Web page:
Context for Expressive Activity
We are living in seemingly unprecedented times. The immense and multi-layered challenges of a global pandemic, combined with economic challenges, and civil unrest resulting from generations of racial injustice, have impacted all of us. Now, we return to campus as a community of learners, committed to GVSU’s mission of “educating students to transform their lives, professions and societies.” We will need to navigate these challenges together. Given these challenges, and the upcoming November election, there are many variables at work this fall. While it’s hard to know what will come next, what we can do is to approach challenges by remembering our GVSU values of inclusiveness, community, inquiry, integrity, and excellence; and by extending to one another patience, grace and respect in all interactions.
Because GVSU is a public university, we are obligated to uphold the First Amendment to the U.S. Constitution, which guarantees the right to freedom of speech at GVSU, without regard for the point of view being expressed. Additionally, lawful and non-disruptive public demonstrations are not restricted based upon content and GVSU’s Grounds and Facility Use Policy supports such activity. While GVSU safeguards individuals’ constitutional rights, we are also deeply committed to the values of inclusion and equity. The way that we talk to and treat one another at Grand Valley matters - Lakers treat all people with dignity and respect. As you engage with others who you do not agree with, or whose speech may offend you, challenge yourself to be “willing to be disturbed.” Further, consider using these guidelines for civil discourse, shared by the GVSU Padnos-Sarosik Civil Discourse Initiative. If you feel belittled, disrespected, or isolated because of your identity, refer to the Campus Climate Concern website.
Margaret Wheatley, in her book Turning to One Another (2009), calls upon us to be willing to be disturbed. “As we work together to restore hope to the future, we need to include a new and strange ally – our willingness to be disturbed. Our willingness to have our beliefs and ideas challenged by what others think… We don’t need to let go of what we believe, but we do need to be curious about what someone else believes…To be curious about how someone else interprets things, we have to be willing to admit that we’re not capable of figuring things out alone.”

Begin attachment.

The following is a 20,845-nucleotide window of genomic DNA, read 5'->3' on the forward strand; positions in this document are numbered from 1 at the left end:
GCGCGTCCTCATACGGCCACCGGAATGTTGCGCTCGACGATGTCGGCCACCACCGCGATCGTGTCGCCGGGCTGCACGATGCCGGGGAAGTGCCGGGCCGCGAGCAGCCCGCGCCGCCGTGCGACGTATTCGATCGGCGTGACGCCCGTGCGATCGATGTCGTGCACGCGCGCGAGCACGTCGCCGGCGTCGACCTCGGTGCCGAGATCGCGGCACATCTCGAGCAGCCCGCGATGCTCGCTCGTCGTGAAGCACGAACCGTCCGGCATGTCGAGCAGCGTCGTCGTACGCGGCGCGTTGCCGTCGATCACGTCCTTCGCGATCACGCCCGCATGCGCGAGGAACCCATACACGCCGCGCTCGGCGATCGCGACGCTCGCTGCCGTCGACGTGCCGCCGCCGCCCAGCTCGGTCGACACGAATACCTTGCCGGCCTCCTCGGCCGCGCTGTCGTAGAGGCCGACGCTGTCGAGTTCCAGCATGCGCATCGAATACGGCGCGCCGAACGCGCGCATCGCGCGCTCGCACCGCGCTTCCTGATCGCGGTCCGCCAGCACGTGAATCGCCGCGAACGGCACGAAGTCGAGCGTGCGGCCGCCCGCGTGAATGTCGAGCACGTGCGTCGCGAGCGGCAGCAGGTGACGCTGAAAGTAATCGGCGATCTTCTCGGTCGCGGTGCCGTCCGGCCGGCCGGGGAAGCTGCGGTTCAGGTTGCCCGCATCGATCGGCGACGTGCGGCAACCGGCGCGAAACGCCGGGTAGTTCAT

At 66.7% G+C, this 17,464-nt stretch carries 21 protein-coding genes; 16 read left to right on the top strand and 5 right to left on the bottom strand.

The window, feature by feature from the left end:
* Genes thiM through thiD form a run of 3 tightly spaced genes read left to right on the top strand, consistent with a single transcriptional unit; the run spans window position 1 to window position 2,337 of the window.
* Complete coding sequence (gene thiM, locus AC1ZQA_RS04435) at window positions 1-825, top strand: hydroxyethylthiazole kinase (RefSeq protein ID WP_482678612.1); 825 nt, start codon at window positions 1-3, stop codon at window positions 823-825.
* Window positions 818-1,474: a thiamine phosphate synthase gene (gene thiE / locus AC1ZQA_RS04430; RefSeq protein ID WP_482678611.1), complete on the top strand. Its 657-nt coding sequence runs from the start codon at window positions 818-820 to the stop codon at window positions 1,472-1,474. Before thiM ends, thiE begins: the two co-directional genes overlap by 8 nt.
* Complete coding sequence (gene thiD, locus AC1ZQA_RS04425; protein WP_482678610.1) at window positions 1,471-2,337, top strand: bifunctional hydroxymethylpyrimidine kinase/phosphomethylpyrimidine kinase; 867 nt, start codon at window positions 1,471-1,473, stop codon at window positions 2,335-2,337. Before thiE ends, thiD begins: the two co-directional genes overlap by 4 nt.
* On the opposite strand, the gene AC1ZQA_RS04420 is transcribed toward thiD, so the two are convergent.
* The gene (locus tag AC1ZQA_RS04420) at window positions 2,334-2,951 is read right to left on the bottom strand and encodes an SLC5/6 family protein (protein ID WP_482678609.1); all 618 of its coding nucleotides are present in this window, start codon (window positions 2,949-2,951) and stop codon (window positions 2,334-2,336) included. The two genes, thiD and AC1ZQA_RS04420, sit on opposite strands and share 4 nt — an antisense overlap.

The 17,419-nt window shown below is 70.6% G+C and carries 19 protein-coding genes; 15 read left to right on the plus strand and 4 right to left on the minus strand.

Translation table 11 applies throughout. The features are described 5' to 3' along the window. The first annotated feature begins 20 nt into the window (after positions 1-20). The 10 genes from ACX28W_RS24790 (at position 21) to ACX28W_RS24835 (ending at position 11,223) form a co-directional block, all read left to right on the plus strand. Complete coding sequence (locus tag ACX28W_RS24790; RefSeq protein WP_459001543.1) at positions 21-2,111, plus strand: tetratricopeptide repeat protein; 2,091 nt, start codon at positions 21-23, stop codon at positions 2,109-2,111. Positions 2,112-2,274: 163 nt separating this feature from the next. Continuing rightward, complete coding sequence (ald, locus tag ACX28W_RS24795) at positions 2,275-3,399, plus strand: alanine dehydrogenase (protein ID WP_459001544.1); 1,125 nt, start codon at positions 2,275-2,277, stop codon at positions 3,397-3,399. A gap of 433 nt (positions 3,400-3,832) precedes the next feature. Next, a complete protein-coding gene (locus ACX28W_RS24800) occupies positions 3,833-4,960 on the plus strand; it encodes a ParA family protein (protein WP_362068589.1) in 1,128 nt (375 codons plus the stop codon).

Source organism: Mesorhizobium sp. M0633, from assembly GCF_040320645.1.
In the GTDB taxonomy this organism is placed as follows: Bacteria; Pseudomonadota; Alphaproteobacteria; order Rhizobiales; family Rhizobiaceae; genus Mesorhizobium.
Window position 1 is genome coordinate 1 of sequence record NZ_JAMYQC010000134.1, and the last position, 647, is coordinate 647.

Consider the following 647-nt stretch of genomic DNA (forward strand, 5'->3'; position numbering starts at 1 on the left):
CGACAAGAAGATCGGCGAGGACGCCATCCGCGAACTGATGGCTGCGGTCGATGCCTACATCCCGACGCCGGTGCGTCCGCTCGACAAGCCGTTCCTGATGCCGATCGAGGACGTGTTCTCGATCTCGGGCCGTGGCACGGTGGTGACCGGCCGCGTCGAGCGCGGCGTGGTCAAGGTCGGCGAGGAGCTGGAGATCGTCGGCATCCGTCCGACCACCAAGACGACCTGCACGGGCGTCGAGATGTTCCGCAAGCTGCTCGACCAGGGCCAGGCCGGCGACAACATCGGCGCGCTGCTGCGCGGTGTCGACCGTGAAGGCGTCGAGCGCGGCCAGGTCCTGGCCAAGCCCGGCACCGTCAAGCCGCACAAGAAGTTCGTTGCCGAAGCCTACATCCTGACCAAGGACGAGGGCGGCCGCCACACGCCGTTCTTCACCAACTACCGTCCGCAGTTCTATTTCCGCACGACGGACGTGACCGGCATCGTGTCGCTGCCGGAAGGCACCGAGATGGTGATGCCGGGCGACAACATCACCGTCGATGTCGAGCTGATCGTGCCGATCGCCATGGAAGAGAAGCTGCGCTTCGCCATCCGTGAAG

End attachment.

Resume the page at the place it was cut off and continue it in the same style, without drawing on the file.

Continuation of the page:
In other words, we are in this together – even when we don’t agree. Liberal education at GVSU is rooted in a willingness to explore multiple perspectives, think critically, develop empathy and to be challenged – or in Wheatley’s words, “to be disturbed.” This kind of learning is hard, and can be challenging or even painful when others express ideas that offend us.
As we return midst so many challenges, let us remember that at the end of the day, we all belong to one another. It is our shared responsibility - as members of the Laker community and the human family – to continue to dialogue, to ask questions, seek solutions, and look for the best in each other. As we do so - across differences, and with respect and dignity for each other – we will become smarter, stronger, better and more human, together.
Loren Rullman, Ph.D. Jesse M. Bernal, Ph.D.
Vice Provost of Student Affairs Vice President, Inclusion & Equity and
Dean of Students Exec. Associate for Presidential Initiatives